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[rob-inz] /ˈrɒb ɪnz/
Frederick C(hapman) 1916–2003, U.S. physician: Nobel prize 1954.
Jerome, 1918–1998, U.S. dancer and choreographer. Unabridged
Based on the Random House Dictionary, © Random House, Inc. 2018.
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Examples from the Web for Robbins
Contemporary Examples
Historical Examples
  • Duncan moved toward the door of his own bedroom, Robbins following.

    The Fortune Hunter Louis Joseph Vance
  • Mrs. Robbins was slight, and hung on wires,—so said her neighbors.

    Tiverton Tales Alice Brown
  • His two lieutenants, Farwell and Robbins, were also badly hurt.

  • Robbins didn't approve of America, but he had approved of his mistress.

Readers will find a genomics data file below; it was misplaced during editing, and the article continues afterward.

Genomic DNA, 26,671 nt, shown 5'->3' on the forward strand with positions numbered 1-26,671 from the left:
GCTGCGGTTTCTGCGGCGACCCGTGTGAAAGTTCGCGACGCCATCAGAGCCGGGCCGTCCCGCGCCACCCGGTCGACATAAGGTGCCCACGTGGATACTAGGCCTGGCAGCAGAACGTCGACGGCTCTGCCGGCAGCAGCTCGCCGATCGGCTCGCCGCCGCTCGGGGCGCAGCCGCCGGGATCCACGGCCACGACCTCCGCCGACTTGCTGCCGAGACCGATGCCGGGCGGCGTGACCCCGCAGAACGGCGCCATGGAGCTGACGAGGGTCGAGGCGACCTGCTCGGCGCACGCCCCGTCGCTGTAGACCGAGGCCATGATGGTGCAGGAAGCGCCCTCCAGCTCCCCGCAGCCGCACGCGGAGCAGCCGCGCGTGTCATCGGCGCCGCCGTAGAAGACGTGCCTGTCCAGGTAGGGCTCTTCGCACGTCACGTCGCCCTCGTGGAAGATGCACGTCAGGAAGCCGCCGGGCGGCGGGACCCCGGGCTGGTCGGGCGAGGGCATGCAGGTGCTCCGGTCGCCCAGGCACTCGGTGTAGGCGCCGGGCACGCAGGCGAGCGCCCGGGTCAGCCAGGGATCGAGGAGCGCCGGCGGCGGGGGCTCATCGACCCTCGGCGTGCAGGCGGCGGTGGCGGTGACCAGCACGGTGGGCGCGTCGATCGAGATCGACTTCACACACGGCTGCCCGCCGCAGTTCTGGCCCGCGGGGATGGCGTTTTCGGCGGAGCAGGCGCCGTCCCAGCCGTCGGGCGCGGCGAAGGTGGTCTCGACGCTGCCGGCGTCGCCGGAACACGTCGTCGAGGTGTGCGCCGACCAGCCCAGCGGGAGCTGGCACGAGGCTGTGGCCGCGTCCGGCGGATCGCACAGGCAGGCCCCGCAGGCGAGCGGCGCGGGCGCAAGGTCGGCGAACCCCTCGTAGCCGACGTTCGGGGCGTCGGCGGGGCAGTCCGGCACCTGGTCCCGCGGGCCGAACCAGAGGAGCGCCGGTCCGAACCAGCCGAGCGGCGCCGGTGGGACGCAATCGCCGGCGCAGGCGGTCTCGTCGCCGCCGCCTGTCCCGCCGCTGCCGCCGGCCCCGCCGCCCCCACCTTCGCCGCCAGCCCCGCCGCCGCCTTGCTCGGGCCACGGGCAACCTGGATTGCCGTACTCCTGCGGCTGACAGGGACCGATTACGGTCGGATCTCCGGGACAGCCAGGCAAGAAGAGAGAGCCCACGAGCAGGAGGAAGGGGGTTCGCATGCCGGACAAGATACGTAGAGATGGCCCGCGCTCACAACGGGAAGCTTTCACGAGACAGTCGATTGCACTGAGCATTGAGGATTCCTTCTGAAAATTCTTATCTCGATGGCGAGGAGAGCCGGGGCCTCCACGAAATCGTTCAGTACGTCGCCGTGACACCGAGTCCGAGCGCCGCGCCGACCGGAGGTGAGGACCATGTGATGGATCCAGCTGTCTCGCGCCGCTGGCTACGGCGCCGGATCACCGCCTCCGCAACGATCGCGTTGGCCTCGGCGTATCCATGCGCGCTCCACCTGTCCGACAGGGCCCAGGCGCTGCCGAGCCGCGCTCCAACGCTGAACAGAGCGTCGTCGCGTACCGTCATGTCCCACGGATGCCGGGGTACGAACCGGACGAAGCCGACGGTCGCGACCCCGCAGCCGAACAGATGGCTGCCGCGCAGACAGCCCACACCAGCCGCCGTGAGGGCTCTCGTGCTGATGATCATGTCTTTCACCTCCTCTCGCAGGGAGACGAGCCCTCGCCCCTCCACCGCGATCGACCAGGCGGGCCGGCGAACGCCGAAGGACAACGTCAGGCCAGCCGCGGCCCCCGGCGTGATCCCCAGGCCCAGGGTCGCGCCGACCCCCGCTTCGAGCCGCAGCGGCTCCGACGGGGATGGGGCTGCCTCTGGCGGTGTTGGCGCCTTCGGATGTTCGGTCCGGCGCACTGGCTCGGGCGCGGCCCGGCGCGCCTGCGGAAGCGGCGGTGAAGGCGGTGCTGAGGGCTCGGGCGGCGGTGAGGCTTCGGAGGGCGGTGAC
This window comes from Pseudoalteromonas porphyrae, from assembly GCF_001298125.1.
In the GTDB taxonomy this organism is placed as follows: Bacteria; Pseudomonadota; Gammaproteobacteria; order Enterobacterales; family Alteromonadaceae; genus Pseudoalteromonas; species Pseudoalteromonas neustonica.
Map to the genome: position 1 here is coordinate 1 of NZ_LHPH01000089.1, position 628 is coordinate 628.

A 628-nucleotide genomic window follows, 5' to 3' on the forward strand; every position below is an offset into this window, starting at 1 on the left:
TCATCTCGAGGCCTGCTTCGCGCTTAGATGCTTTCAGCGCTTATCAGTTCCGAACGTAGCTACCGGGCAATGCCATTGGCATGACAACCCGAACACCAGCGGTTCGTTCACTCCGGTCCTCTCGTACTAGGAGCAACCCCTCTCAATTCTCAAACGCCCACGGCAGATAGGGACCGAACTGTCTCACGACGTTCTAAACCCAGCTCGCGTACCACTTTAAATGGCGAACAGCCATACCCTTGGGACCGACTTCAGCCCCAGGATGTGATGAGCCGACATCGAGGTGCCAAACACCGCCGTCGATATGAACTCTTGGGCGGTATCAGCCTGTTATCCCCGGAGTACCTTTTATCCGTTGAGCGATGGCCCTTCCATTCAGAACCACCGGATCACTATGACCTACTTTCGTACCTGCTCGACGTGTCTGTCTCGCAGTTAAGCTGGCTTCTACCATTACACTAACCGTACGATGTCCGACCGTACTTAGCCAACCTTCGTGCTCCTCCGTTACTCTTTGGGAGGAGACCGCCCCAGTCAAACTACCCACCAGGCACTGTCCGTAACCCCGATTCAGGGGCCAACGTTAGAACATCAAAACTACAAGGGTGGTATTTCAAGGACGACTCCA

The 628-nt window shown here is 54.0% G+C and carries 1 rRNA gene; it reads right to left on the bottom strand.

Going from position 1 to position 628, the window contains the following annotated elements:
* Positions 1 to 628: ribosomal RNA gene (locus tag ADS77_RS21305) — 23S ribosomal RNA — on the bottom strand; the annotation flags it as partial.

The Lion's Mouse

    C. N. Williamson and A. M. Williamson
  • It seemed that Robbins carried out his instructions too laboriously.

    The Lion's Mouse

    C. N. Williamson and A. M. Williamson
British Dictionary definitions for Robbins


Jerome. 1918–98, US ballet dancer and choreographer. He choreographed the musicals The King and I (1951) and West Side Story (1957)
Collins English Dictionary - Complete & Unabridged 2012 Digital Edition
© William Collins Sons & Co. Ltd. 1979, 1986 © HarperCollins
Publishers 1998, 2000, 2003, 2005, 2006, 2007, 2009, 2012
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Robbins in Medicine

Robbins Rob·bins (rŏb'ĭnz), Frederick Chapman. Born 1916.

American microbiologist. He shared a 1954 Nobel Prize for work on the cultivation of the polio virus.

The American Heritage® Stedman's Medical Dictionary
Copyright © 2002, 2001, 1995 by Houghton Mifflin Company. Published by Houghton Mifflin Company.
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